I have some propositions that I throw on the table, with the hope to spur some thinking along different parameters.

1.	Most of the material in a general “theory one” course should be studied in a preliminary course entitled “Elementary Theory of Music” that should be much more comprehensive than “basic musicianship”. It will give the students theoretical and practical knowledge on the pure diatonic system (old modes), the first steps of modal mixture in the form of basic versions of the major and minor scales, the main types of tertian triads and seventh chords, clefs, simple and compound intervals, types of meter, including irregular meters, etc. Only after all this has been studied, shall we talk about harmony, voice leading, harmonization, counterpoint and form.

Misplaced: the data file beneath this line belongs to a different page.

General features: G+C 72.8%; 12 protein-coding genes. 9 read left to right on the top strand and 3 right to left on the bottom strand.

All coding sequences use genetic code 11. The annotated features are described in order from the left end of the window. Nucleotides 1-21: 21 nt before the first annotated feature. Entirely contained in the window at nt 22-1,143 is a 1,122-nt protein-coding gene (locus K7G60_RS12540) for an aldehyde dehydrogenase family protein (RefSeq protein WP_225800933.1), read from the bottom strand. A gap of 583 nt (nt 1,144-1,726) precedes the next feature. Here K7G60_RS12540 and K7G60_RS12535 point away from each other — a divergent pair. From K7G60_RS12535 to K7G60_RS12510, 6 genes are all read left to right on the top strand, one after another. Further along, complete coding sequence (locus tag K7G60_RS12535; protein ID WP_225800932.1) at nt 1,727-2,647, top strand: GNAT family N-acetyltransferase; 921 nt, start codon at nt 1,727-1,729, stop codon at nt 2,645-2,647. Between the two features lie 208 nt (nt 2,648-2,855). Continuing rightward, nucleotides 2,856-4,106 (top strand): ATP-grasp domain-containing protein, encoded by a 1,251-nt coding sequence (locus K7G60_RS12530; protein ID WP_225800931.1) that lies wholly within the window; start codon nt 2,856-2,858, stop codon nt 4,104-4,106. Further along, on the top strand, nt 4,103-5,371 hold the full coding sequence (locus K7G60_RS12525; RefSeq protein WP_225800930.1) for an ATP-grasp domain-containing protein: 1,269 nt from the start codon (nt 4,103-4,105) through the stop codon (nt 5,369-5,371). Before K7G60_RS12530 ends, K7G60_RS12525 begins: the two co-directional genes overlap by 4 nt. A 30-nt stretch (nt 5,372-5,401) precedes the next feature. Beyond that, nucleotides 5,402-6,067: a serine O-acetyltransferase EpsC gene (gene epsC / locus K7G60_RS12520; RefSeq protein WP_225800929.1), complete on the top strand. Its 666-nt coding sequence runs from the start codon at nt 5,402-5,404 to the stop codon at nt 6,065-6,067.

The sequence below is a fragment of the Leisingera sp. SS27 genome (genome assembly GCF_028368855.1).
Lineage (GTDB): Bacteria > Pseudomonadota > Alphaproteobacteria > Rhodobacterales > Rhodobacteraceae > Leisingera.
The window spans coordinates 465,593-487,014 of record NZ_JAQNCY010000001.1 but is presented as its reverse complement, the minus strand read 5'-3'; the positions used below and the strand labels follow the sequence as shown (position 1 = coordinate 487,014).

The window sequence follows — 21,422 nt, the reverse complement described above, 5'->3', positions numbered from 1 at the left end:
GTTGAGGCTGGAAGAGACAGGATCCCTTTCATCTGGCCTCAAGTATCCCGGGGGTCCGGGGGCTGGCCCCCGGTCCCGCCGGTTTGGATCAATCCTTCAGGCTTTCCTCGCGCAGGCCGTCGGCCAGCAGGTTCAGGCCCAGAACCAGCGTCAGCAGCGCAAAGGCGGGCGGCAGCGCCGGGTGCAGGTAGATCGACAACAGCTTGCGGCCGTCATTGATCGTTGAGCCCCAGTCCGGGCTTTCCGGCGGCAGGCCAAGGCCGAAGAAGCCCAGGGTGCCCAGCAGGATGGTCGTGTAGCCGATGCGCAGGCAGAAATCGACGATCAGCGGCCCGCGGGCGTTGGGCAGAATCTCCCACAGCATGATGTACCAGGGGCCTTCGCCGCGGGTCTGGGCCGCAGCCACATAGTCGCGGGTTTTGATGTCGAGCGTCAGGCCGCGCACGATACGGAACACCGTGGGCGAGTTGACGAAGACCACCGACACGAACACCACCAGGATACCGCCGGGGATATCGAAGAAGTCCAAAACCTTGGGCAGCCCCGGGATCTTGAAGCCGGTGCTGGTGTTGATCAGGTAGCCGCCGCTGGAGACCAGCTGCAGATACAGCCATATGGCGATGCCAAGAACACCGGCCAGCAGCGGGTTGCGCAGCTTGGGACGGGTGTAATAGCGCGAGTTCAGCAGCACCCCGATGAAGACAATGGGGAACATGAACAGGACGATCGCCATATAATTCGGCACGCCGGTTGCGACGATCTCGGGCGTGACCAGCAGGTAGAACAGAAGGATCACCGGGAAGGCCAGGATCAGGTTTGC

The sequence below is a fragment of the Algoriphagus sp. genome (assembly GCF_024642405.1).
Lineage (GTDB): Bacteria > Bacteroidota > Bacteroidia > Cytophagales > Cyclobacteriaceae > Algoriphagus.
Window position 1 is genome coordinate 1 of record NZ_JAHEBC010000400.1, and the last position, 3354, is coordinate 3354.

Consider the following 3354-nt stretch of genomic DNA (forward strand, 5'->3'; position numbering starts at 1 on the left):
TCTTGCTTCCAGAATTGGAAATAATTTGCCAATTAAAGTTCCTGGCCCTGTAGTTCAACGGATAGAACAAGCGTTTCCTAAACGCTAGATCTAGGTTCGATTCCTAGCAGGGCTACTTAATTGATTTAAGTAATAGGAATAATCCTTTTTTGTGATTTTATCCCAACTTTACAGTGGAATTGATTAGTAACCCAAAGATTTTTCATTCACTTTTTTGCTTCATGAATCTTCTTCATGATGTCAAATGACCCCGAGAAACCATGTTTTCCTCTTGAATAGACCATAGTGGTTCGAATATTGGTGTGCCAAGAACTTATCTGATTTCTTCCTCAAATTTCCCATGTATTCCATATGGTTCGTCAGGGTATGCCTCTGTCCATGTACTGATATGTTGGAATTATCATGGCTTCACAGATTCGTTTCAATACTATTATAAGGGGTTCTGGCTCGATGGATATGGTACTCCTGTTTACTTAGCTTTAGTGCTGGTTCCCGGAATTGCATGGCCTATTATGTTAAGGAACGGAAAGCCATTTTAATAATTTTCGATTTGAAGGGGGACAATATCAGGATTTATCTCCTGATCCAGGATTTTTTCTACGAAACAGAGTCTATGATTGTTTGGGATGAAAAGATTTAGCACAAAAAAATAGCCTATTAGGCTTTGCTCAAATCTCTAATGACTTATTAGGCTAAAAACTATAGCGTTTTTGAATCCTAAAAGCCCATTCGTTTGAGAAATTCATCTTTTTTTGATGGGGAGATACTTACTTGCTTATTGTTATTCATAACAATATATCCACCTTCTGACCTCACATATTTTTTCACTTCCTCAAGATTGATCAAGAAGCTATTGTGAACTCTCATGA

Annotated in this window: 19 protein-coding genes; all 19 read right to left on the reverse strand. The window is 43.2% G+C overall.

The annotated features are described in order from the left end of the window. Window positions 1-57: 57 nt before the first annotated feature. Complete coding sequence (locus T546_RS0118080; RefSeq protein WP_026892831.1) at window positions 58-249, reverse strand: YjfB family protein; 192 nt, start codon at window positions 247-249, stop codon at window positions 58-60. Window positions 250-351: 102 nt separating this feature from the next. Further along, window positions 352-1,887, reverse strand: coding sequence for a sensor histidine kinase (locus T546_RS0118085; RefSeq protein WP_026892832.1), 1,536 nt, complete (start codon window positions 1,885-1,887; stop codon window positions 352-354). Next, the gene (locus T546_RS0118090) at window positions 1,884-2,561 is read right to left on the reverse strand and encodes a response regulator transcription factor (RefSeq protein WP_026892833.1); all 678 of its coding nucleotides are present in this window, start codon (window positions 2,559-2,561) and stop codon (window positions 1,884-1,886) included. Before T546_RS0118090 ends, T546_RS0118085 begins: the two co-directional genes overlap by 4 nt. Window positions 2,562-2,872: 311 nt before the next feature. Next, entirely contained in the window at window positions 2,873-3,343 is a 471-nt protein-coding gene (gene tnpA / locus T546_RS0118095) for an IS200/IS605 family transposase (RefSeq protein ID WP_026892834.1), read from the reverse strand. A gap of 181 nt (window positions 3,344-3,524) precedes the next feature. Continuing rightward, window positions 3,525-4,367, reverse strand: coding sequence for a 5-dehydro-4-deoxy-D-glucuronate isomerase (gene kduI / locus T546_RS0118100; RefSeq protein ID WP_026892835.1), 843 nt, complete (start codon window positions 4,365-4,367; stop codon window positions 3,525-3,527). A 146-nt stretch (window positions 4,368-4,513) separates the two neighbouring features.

2.	Harmony and counterpoint to be studied for four semesters each, by those who major in performance, music education and studio recording, and for five or six semesters by those who major in composition, theory, musicology, and conducting (assuming that the undergraduate studies will be incorporated in an MM program with no interruption). Musical analysis as a separate course to be studied for one or two semesters, depending on the major. A final exam in harmony may include a harmonization of a melody and a bass line, analysis, composing of different types modulations, playing harmonic progressions and devising a modulation on the piano between two given keys. Now, such kind of final exam may be quite challenging not only for the student…and that would be the litmus for a teacher’s professionalism. Shouldn’t a person with a PhD in music theory or a DMA in composition be able to “take” this exam excellently?